Sampdoria 1, Milan 2: Coach Combat

This fierce match was a battle of two teams, one flying high, and one struggling and slipping down the table. It was a battle of youth and experience, and a very physical battle, too. Milan were fighting to keep their Serie A unbeaten streak alive, despite tired legs, and Sampdoria were hoping to get back to winning ways, no matter how many points separated the two teams going into this match. But there was one other aspect to this match: Ranieri is Pioli's former coach, and Ranieri has never managed to best his student. This one was also about coach combat.


Two coaches enter their technical areas, but only one comes away with 3 points

The physical battle began right away in the fifth minute, when Kessie earned himself a very early yellow card. Gigio was forced into action shortly thereafter, making a big save on Tonelli after Milan were unable to clear the ball from the box after several attempts. Gabbia got a bloody nose, and Bereszynski had to leave the pitch in the 17th minute due to injury, replaced a few minutes later. It was an epic battle indeed.

In the 39th minute, Rebic got around Audero and it seemed a certain goal, but Tonelli made a goal line clearance literally at the last possible millimeter, after GLT and VAR were both checked. The deadlock would only be broken by a penalty for Milan from a Jankto handball just before the half, which Kessie coolly converted, 1-0 Milan.


For you, Ibrahimovic

In addition to having mentality, momentum, and an amazing team atmosphere that he built, Pioli's masterclass moment was to sub Hauge on for Brahim at the half. Ranieri never stood a chance. Sure, he also made a double sub at the half, one of which would impact the scoreline eventually, but Hauge was the perfect change to really impact this one, and almost had an assist when Tonali's shot ended up hitting the post two minutes into the second half.

Gigio was even roughed up a bit, and probably should have gotten at least a call or two for interfering with the keeper, but did not. Players were slipping all over the place, as well, like when Calhanoglu had a nice chance in the 60th minute, but slipped and fell. In the 64th, Tonali was called for a foul on Candreva, whose age is apparently about 30 years off of his maturity level, and grabbed Tonali's ear. Calvarese missed this, however, and Samp even got the ball out of that exchange. Gigio had his teammate covered, though, as he saved Candreva's next shot.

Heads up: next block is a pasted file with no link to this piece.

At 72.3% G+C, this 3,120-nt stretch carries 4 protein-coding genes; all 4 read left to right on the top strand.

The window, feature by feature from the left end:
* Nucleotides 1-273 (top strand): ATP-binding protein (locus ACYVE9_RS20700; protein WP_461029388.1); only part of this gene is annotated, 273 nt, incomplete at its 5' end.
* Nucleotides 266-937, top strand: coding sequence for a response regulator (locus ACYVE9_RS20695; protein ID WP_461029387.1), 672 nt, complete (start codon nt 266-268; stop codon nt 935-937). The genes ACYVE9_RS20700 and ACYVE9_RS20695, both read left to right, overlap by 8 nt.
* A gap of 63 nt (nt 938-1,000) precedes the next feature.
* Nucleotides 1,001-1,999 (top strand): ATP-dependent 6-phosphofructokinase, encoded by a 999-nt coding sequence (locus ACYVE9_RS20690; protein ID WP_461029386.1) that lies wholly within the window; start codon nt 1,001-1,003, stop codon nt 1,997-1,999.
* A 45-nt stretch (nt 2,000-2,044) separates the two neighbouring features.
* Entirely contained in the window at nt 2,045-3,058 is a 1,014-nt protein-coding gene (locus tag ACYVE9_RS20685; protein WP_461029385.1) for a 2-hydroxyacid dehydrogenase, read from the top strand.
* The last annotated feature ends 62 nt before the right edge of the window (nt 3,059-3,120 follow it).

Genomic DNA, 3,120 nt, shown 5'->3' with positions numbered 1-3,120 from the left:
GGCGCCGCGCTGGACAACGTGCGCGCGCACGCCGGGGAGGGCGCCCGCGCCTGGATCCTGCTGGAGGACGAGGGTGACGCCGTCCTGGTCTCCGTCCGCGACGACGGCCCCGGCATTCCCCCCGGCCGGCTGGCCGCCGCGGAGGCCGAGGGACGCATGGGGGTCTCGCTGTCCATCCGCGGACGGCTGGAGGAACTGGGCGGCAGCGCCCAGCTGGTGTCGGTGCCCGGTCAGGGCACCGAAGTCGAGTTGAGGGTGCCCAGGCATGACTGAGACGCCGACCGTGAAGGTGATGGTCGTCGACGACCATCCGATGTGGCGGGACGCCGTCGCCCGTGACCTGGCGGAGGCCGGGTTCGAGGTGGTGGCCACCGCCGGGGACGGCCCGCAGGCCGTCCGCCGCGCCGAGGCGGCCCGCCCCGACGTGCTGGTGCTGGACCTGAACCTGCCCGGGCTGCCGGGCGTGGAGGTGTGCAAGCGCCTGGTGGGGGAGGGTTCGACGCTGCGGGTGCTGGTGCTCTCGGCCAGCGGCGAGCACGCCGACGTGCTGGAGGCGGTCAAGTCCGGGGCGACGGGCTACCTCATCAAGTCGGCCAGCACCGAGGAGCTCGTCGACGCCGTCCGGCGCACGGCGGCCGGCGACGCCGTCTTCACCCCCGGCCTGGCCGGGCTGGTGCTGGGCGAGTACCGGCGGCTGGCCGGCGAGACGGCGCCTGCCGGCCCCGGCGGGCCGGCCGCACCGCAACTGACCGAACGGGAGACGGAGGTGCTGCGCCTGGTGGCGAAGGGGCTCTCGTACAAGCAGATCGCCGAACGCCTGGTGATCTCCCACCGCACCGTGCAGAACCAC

So many feels

Pioli's second masterstroke was to bring on Castillejo in the 76th. Saelemaekers had been struggling, and though Castillejo runs a lot and takes a lot of wild shots, not unlike a former Milan player who also liked to bleach his hair, he is getting us the result. Castillejo came on, Hauge sent it in nicely for Rebic, who crossed it to Castillejo, who timed his run perfectly, and beat Audero. 2-0 Milan. That is Castillejo's 3rd goal in the last 3 games, so it's obviously more than just luck.

Ranieri did punish his former student a little when Ekdal whipped in a ball from a corner to pull one back. Although Gigio did his best Buffon impersonation in the moment to grab the ball, GLT did not let Milan take a Gol di Muntari away from Sampdoria, the ball definitely crossed the line, and Gigio behaved much classier anyway. 2-1 Milan. 


The family that wins together celebrates together


Despite an ugly battle to the end, Pioli bested his former coach yet again, thanks to his Milan family that he has created. As great as everything feels that is happening in the club right now, I'm so happy for him, too. He has worked for years and been through so much to get to this magical point where his skills are exactly what this club needed, and it's paying off, too. Ranieri can have his Leicester City miracle, because when it comes to coach combat, Pioli will be the winner this year.


This post inspired by the music of Utah Saints' "Utah Saints Take on the Theme from Mortal Kombat"


Our next match is 
Europa League Group Stage
Sparta Prague vs. AC Milan
Thursday, December 10 • 21:00 CET (3pm EST)

Sampdoria 1, Milan 2: Coach Combat Sampdoria 1, Milan 2: Coach Combat Reviewed by Elaine on 11:58 PM Rating: 5
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